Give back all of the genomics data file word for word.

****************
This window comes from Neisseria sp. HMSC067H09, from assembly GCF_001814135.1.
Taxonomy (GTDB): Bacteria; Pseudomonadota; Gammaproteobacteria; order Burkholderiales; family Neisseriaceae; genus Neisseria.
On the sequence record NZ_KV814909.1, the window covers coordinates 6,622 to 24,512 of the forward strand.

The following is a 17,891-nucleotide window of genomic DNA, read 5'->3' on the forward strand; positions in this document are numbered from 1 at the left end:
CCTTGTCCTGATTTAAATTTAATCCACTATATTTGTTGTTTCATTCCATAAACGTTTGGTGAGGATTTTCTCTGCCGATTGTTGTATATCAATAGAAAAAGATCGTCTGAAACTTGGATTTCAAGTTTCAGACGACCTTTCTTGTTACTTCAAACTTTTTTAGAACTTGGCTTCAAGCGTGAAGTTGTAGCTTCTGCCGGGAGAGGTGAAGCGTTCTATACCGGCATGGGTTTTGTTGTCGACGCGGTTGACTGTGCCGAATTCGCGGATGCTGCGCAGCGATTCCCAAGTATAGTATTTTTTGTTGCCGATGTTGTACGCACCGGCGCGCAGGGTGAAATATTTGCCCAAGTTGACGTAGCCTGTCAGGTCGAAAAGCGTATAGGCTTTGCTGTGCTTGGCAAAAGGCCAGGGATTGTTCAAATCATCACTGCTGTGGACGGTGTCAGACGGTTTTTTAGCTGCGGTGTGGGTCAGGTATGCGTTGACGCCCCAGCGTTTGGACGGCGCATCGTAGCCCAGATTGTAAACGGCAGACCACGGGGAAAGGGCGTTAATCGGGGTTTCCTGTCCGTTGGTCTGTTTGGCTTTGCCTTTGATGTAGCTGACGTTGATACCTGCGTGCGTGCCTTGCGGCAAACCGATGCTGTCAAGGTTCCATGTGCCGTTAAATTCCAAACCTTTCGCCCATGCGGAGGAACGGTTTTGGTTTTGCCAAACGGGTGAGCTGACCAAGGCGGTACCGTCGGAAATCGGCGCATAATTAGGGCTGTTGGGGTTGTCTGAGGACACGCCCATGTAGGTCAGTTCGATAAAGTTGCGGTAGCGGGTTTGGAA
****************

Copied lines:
This window comes from Neisseria sp. HMSC067H09, from assembly GCF_001814135.1.
Taxonomy (GTDB): Bacteria; Pseudomonadota; Gammaproteobacteria; order Burkholderiales; family Neisseriaceae; genus Neisseria.
On the sequence record NZ_KV814909.1, the window covers coordinates 6,622 to 24,512 of the forward strand.

The following is a 17,891-nucleotide window of genomic DNA, read 5'->3' on the forward strand; positions in this document are numbered from 1 at the left end:
CCTTGTCCTGATTTAAATTTAATCCACTATATTTGTTGTTTCATTCCATAAACGTTTGGTGAGGATTTTCTCTGCCGATTGTTGTATATCAATAGAAAAAGATCGTCTGAAACTTGGATTTCAAGTTTCAGACGACCTTTCTTGTTACTTCAAACTTTTTTAGAACTTGGCTTCAAGCGTGAAGTTGTAGCTTCTGCCGGGAGAGGTGAAGCGTTCTATACCGGCATGGGTTTTGTTGTCGACGCGGTTGACTGTGCCGAATTCGCGGATGCTGCGCAGCGATTCCCAAGTATAGTATTTTTTGTTGCCGATGTTGTACGCACCGGCGCGCAGGGTGAAATATTTGCCCAAGTTGACGTAGCCTGTCAGGTCGAAAAGCGTATAGGCTTTGCTGTGCTTGGCAAAAGGCCAGGGATTGTTCAAATCATCACTGCTGTGGACGGTGTCAGACGGTTTTTTAGCTGCGGTGTGGGTCAGGTATGCGTTGACGCCCCAGCGTTTGGACGGCGCATCGTAGCCCAGATTGTAAACGGCAGACCACGGGGAAAGGGCGTTAATCGGGGTTTCCTGTCCGTTGGTCTGTTTGGCTTTGCCTTTGATGTAGCTGACGTTGATACCTGCGTGCGTGCCTTGCGGCAAACCGATGCTGTCAAGGTTCCATGTGCCGTTAAATTCCAAACCTTTCGCCCATGCGGAGGAACGGTTTTGGTTTTGCCAAACGGGTGAGCTGACCAAGGCGGTACCGTCGGAAATCGGCGCATAATTAGGGCTGTTGGGGTTGTCTGAGGACACGCCCATGTAGGTCAGTTCGATAAAGTTGCGGTAGCGGGTTTGGAA